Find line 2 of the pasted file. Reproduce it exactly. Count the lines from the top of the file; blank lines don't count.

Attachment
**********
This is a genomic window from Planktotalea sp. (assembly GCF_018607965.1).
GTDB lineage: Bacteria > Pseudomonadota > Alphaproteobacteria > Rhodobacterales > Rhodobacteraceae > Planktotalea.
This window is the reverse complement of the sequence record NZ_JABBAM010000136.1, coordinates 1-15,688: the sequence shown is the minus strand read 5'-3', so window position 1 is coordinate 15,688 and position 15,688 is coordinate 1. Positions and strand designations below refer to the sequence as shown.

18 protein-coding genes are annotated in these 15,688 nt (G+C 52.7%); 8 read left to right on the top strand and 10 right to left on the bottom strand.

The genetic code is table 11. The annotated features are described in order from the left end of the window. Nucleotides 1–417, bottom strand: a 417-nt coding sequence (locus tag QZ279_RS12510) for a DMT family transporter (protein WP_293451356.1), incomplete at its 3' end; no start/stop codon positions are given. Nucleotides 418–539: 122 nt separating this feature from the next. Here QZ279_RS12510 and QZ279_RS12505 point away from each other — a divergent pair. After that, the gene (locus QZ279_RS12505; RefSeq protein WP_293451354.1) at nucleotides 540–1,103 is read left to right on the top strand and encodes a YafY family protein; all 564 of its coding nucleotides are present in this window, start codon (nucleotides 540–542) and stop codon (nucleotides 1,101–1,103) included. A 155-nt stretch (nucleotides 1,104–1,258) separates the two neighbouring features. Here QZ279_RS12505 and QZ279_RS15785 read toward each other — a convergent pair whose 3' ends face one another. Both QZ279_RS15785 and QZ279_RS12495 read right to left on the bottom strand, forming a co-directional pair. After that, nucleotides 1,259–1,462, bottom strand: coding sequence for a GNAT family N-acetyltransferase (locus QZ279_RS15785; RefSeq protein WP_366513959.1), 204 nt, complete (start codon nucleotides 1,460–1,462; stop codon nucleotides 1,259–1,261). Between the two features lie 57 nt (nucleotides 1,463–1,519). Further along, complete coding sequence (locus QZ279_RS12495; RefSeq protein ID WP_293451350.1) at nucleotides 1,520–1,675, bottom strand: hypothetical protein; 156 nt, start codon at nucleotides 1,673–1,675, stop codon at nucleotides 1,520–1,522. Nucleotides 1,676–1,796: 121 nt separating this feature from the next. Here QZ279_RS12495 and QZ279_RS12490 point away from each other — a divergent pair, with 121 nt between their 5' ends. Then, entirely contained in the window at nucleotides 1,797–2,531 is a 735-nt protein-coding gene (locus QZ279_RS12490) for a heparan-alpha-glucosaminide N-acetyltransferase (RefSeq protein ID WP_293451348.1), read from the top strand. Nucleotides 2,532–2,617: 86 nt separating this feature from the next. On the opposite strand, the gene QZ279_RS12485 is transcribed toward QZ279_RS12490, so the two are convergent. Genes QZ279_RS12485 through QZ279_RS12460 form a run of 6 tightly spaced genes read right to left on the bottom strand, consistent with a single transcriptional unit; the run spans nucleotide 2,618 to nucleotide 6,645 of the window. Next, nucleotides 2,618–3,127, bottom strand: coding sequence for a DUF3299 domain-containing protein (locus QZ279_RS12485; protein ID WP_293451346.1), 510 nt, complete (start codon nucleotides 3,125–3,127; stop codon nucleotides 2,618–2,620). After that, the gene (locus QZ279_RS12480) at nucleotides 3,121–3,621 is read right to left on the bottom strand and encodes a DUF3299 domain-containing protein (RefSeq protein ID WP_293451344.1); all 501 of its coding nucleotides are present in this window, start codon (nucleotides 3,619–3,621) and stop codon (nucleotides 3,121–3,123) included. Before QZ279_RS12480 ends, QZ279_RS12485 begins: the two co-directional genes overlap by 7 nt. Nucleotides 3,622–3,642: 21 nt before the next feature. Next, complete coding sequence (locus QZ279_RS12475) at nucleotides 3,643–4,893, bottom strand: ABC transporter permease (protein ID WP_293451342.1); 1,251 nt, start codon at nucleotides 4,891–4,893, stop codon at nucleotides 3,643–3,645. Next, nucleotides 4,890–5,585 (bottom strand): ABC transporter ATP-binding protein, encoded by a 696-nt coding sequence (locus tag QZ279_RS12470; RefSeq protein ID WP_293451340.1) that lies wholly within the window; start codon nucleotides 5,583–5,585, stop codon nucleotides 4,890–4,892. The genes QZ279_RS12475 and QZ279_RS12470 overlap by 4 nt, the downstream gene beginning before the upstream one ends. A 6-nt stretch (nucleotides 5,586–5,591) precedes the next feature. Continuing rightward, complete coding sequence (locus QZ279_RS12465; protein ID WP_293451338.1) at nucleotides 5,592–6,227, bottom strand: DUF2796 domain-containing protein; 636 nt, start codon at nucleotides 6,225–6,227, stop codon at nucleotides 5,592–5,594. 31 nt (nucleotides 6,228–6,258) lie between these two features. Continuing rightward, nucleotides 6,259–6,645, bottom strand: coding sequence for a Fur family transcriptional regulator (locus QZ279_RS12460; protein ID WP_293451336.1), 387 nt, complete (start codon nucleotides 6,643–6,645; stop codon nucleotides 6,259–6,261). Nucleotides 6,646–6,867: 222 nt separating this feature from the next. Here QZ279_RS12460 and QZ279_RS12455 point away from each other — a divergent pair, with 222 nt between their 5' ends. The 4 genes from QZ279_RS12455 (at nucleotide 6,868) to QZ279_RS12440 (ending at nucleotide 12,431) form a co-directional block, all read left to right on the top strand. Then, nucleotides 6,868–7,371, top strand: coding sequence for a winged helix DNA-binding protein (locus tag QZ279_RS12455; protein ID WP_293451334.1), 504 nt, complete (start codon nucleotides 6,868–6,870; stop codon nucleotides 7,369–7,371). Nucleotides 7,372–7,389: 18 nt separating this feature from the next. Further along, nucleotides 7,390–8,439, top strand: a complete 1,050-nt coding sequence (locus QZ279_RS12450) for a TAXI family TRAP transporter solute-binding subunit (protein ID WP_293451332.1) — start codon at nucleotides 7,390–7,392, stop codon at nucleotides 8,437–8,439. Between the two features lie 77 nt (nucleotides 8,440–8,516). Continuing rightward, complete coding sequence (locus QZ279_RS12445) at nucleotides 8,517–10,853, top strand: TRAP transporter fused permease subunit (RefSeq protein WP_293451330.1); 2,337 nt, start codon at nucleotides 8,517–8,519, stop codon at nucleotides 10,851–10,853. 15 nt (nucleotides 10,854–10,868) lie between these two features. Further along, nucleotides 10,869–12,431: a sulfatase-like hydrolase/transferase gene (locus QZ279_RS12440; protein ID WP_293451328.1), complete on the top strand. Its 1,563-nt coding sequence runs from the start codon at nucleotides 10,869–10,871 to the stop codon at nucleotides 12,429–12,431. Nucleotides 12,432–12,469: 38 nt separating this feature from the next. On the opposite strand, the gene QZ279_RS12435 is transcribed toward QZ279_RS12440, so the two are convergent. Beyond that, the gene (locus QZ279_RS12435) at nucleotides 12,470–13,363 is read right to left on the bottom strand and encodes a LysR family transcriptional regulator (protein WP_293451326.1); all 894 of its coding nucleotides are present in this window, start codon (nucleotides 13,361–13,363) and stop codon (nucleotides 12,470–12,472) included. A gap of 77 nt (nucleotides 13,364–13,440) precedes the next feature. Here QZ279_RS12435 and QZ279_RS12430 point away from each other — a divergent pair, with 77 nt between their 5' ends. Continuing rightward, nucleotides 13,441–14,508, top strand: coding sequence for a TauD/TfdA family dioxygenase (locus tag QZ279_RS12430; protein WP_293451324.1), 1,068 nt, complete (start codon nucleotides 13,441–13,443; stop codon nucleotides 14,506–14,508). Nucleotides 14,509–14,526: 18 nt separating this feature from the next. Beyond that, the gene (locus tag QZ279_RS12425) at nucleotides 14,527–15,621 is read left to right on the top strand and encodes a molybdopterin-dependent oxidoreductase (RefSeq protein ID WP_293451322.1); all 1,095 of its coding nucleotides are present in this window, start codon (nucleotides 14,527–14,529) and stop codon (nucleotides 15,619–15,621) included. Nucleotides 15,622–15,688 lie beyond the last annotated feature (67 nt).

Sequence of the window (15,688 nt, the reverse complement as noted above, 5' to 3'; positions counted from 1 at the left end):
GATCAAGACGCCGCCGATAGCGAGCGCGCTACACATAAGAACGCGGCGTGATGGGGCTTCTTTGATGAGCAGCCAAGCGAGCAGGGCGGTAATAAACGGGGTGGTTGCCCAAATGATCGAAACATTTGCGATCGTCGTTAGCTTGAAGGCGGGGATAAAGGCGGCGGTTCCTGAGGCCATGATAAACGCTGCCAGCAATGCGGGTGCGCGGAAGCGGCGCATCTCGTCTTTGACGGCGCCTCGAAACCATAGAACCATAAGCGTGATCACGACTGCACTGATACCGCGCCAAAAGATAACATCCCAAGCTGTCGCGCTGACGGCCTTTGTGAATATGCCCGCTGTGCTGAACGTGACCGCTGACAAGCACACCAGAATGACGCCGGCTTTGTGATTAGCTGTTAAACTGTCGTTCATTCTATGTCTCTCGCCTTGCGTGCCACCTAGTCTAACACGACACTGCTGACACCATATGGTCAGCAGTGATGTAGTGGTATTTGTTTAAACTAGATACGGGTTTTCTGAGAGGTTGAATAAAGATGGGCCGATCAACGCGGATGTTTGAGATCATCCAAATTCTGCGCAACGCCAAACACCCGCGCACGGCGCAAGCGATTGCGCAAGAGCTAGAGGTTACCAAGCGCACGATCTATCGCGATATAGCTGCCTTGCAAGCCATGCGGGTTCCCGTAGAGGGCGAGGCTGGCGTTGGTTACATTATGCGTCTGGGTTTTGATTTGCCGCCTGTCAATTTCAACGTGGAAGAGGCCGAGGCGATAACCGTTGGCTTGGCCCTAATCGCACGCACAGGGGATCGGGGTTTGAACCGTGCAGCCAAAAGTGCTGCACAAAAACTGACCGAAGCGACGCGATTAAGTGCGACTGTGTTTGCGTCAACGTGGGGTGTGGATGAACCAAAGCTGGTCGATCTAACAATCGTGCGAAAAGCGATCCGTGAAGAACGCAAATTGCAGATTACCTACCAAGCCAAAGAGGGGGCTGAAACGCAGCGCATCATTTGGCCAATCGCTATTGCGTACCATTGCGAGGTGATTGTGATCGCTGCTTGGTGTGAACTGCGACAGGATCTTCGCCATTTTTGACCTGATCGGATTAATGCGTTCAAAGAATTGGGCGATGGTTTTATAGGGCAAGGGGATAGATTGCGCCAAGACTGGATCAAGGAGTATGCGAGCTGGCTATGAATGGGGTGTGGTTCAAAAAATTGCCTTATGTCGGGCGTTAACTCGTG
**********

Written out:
GTDB lineage: Bacteria > Pseudomonadota > Alphaproteobacteria > Rhodobacterales > Rhodobacteraceae > Planktotalea.